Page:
Maryland Owners Urged to Keep Horses’ Vaccines Current

As a result of heavy rains and increased mosquito populations, officials are encouraging owners to ensure horses are vaccinated against EEE and WNV.

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Horses that have been vaccinated in past years will need an annual booster shot. | Photo: Anne M. Eberhardt/The Horse

As a result of heavy rains and increased mosquito populations, the Maryland Department of Agriculture is strongly encouraging horse owners to make sure their equids are vaccinated against West Nile virus and Eastern equine encephalomyelitis, two potentially fatal diseases spread by mosquitoes.

“With all of the rain the region has experienced and with mosquito season now in full swing, it is important that horse owners are being proactive and vaccinating their equines against mosquito-borne diseases,” said Maryland State Veterinarian Michael Radebaugh, VMD. “We urge horse owners to speak with their veterinarians about vaccinations, and also remind veterinarians throughout the state of Maryland to report any cases of equine arboviruses to the department.”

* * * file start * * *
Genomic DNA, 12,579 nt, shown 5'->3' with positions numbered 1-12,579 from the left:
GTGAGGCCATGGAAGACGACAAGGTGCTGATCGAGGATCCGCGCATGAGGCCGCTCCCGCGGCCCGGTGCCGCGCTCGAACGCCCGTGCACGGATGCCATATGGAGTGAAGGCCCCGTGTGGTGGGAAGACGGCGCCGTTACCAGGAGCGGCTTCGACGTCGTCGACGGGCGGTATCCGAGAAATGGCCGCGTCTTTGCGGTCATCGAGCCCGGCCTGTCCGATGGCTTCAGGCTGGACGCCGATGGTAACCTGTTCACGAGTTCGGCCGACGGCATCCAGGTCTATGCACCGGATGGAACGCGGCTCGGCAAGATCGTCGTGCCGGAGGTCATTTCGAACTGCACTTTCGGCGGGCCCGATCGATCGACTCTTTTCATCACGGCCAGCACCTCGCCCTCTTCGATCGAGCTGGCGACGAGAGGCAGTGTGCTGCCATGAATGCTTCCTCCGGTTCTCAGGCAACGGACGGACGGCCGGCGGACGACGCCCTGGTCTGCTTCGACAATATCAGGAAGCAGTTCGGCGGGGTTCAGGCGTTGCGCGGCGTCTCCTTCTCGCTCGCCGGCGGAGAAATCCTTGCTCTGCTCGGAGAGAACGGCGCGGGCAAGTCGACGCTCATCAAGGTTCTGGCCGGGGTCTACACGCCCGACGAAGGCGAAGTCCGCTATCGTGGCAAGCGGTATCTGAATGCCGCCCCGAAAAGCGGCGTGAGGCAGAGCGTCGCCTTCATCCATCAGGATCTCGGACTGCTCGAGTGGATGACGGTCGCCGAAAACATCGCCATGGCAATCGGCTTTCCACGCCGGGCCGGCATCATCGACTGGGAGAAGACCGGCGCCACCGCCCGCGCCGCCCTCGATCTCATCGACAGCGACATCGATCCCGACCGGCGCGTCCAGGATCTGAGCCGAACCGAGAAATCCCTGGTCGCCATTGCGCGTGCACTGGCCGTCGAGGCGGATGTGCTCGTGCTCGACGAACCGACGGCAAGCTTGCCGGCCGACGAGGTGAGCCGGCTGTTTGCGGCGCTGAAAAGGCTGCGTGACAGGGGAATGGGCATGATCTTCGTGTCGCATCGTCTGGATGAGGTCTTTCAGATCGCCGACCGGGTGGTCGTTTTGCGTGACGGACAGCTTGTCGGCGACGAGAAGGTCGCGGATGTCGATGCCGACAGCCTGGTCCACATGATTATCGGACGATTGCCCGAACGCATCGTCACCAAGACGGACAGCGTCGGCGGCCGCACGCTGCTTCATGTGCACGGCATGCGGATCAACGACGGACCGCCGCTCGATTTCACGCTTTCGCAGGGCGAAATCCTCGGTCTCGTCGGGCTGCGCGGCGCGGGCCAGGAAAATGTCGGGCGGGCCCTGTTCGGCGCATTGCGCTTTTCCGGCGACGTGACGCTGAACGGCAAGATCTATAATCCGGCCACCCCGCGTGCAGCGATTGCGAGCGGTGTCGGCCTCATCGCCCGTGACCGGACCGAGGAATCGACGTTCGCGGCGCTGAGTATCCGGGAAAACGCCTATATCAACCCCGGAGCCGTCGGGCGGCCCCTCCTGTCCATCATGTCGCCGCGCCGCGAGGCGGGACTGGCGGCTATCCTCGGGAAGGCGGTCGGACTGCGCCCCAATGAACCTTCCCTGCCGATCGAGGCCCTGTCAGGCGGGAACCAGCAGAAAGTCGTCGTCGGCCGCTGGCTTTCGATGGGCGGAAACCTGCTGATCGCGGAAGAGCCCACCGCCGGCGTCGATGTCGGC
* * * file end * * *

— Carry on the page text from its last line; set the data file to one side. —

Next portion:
Clinical signs of EEE include moderate to high fever, depression, lack of appetite, cranial nerve deficits (facial paralysis, tongue weakness, difficulty swallowing), behavioral changes (aggression, self-mutilation, or drowsiness), gait abnormalities, or severe central nervous system signs, such as head-pressing, circling, blindness, and seizures. The course of EEE can be swift, with death occurring two to three days after onset of clinical signs despite intensive care; fatality rates reach 75-80% among horses. Horses that survive might have long-lasting impairments and neurologic problems

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